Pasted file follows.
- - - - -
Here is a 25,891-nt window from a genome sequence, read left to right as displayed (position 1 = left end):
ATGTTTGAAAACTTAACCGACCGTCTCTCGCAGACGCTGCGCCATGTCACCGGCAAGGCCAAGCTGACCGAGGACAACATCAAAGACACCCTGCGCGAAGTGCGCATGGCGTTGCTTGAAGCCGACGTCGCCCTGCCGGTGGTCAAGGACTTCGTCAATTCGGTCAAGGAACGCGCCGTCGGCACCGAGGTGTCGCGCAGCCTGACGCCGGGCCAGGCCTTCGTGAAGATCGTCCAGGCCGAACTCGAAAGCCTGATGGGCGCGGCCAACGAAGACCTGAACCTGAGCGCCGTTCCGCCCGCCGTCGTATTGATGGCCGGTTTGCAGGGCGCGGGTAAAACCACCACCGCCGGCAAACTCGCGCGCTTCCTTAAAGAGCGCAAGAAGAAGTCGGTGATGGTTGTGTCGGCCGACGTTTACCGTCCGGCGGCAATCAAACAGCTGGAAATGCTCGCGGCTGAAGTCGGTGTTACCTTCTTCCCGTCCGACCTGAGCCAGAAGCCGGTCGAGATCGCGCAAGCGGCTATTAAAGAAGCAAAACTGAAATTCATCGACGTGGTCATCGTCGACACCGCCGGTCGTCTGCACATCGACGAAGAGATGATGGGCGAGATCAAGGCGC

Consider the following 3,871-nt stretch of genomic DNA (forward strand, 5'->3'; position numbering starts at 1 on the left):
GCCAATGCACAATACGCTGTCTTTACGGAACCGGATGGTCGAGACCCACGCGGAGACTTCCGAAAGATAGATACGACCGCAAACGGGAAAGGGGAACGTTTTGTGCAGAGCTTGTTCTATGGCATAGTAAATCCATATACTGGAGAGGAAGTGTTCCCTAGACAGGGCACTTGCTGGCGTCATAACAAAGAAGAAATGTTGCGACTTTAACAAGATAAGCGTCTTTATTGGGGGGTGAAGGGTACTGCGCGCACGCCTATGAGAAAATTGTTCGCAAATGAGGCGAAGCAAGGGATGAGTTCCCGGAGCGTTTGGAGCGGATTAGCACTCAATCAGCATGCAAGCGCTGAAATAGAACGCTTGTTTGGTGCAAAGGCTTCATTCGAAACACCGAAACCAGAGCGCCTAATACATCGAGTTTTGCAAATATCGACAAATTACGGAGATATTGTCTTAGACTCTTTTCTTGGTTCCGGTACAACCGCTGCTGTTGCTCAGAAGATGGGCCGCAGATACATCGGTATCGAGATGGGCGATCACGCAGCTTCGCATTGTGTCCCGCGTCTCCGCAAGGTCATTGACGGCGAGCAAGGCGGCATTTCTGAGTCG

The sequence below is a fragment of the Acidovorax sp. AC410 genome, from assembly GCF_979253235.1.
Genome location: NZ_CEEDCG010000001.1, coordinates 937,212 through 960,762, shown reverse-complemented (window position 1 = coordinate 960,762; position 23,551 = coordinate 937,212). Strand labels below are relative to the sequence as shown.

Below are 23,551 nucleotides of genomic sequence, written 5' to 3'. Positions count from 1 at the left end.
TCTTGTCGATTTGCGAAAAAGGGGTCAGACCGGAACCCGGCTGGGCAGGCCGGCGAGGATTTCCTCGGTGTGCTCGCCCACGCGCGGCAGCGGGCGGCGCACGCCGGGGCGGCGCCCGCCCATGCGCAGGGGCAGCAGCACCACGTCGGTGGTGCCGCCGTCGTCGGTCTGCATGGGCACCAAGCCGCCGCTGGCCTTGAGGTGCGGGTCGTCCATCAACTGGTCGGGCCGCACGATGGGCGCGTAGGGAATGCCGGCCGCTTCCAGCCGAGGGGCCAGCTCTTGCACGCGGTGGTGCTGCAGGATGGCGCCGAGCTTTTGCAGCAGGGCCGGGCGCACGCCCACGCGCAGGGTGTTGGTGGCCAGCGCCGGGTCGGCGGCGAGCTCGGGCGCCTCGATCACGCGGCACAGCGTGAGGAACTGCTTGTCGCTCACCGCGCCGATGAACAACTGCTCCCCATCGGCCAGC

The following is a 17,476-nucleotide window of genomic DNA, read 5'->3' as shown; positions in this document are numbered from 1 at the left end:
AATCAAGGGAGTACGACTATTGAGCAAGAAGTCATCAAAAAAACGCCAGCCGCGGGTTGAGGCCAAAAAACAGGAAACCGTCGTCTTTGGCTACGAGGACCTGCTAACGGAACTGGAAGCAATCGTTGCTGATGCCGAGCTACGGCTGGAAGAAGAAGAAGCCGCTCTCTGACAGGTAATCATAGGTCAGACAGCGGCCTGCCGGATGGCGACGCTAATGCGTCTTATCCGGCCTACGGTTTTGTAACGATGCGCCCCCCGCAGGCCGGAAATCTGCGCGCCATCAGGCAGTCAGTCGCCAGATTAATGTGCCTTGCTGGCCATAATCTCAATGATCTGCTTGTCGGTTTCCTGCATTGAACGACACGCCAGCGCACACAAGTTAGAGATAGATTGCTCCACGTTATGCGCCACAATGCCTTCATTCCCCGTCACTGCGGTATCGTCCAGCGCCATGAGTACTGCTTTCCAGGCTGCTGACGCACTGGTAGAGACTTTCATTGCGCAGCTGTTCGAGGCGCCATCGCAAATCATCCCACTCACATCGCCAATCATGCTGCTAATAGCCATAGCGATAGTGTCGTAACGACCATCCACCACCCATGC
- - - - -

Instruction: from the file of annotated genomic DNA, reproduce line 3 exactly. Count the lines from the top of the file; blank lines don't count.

Consider the following 3,871-nt stretch of genomic DNA (forward strand, 5'->3'; position numbering starts at 1 on the left):